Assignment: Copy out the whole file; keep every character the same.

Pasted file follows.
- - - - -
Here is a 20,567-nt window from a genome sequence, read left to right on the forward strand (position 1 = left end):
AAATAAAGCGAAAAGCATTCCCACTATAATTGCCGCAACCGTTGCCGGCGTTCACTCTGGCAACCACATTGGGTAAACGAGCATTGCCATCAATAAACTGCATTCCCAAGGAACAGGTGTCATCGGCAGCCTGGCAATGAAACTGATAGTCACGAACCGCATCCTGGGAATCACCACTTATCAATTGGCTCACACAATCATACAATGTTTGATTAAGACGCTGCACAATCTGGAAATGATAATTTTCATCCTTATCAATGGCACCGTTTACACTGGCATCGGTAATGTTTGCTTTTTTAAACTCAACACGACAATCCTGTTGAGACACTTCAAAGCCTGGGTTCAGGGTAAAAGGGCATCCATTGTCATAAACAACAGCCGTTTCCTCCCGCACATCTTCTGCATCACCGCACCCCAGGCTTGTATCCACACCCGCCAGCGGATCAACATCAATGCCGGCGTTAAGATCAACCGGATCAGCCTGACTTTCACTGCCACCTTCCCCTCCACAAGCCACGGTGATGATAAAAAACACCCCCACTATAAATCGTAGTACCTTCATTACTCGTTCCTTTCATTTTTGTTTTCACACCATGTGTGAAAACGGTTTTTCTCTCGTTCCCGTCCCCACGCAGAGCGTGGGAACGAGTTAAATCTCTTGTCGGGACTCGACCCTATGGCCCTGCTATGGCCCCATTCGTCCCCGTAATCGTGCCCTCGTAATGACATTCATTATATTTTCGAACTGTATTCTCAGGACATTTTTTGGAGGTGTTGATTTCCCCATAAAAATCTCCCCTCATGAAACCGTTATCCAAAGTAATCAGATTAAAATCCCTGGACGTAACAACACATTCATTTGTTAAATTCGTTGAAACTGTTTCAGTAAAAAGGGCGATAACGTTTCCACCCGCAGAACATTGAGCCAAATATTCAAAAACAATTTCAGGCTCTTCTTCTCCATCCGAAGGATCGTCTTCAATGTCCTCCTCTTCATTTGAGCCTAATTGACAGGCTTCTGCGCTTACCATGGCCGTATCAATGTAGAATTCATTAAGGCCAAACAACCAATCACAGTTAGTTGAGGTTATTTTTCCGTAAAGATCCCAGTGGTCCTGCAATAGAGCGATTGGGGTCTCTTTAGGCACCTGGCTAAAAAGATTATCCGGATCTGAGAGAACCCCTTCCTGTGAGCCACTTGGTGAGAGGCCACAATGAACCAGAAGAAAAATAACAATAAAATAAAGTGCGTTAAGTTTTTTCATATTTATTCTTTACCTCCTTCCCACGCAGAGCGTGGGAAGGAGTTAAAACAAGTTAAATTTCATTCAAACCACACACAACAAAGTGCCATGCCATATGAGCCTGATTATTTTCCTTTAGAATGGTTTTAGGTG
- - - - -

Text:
Here is a 20,567-nt window from a genome sequence, read left to right on the forward strand (position 1 = left end):
AAATAAAGCGAAAAGCATTCCCACTATAATTGCCGCAACCGTTGCCGGCGTTCACTCTGGCAACCACATTGGGTAAACGAGCATTGCCATCAATAAACTGCATTCCCAAGGAACAGGTGTCATCGGCAGCCTGGCAATGAAACTGATAGTCACGAACCGCATCCTGGGAATCACCACTTATCAATTGGCTCACACAATCATACAATGTTTGATTAAGACGCTGCACAATCTGGAAATGATAATTTTCATCCTTATCAATGGCACCGTTTACACTGGCATCGGTAATGTTTGCTTTTTTAAACTCAACACGACAATCCTGTTGAGACACTTCAAAGCCTGGGTTCAGGGTAAAAGGGCATCCATTGTCATAAACAACAGCCGTTTCCTCCCGCACATCTTCTGCATCACCGCACCCCAGGCTTGTATCCACACCCGCCAGCGGATCAACATCAATGCCGGCGTTAAGATCAACCGGATCAGCCTGACTTTCACTGCCACCTTCCCCTCCACAAGCCACGGTGATGATAAAAAACACCCCCACTATAAATCGTAGTACCTTCATTACTCGTTCCTTTCATTTTTGTTTTCACACCATGTGTGAAAACGGTTTTTCTCTCGTTCCCGTCCCCACGCAGAGCGTGGGAACGAGTTAAATCTCTTGTCGGGACTCGACCCTATGGCCCTGCTATGGCCCCATTCGTCCCCGTAATCGTGCCCTCGTAATGACATTCATTATATTTTCGAACTGTATTCTCAGGACATTTTTTGGAGGTGTTGATTTCCCCATAAAAATCTCCCCTCATGAAACCGTTATCCAAAGTAATCAGATTAAAATCCCTGGACGTAACAACACATTCATTTGTTAAATTCGTTGAAACTGTTTCAGTAAAAAGGGCGATAACGTTTCCACCCGCAGAACATTGAGCCAAATATTCAAAAACAATTTCAGGCTCTTCTTCTCCATCCGAAGGATCGTCTTCAATGTCCTCCTCTTCATTTGAGCCTAATTGACAGGCTTCTGCGCTTACCATGGCCGTATCAATGTAGAATTCATTAAGGCCAAACAACCAATCACAGTTAGTTGAGGTTATTTTTCCGTAAAGATCCCAGTGGTCCTGCAATAGAGCGATTGGGGTCTCTTTAGGCACCTGGCTAAAAAGATTATCCGGATCTGAGAGAACCCCTTCCTGTGAGCCACTTGGTGAGAGGCCACAATGAACCAGAAGAAAAATAACAATAAAATAAAGTGCGTTAAGTTTTTTCATATTTATTCTTTACCTCCTTCCCACGCAGAGCGTGGGAAGGAGTTAAAACAAGTTAAATTTCATTCAAACCACACACAACAAAGTGCCATGCCATATGAGCCTGATTATTTTCCTTTAGAATGGTTTTAGGTG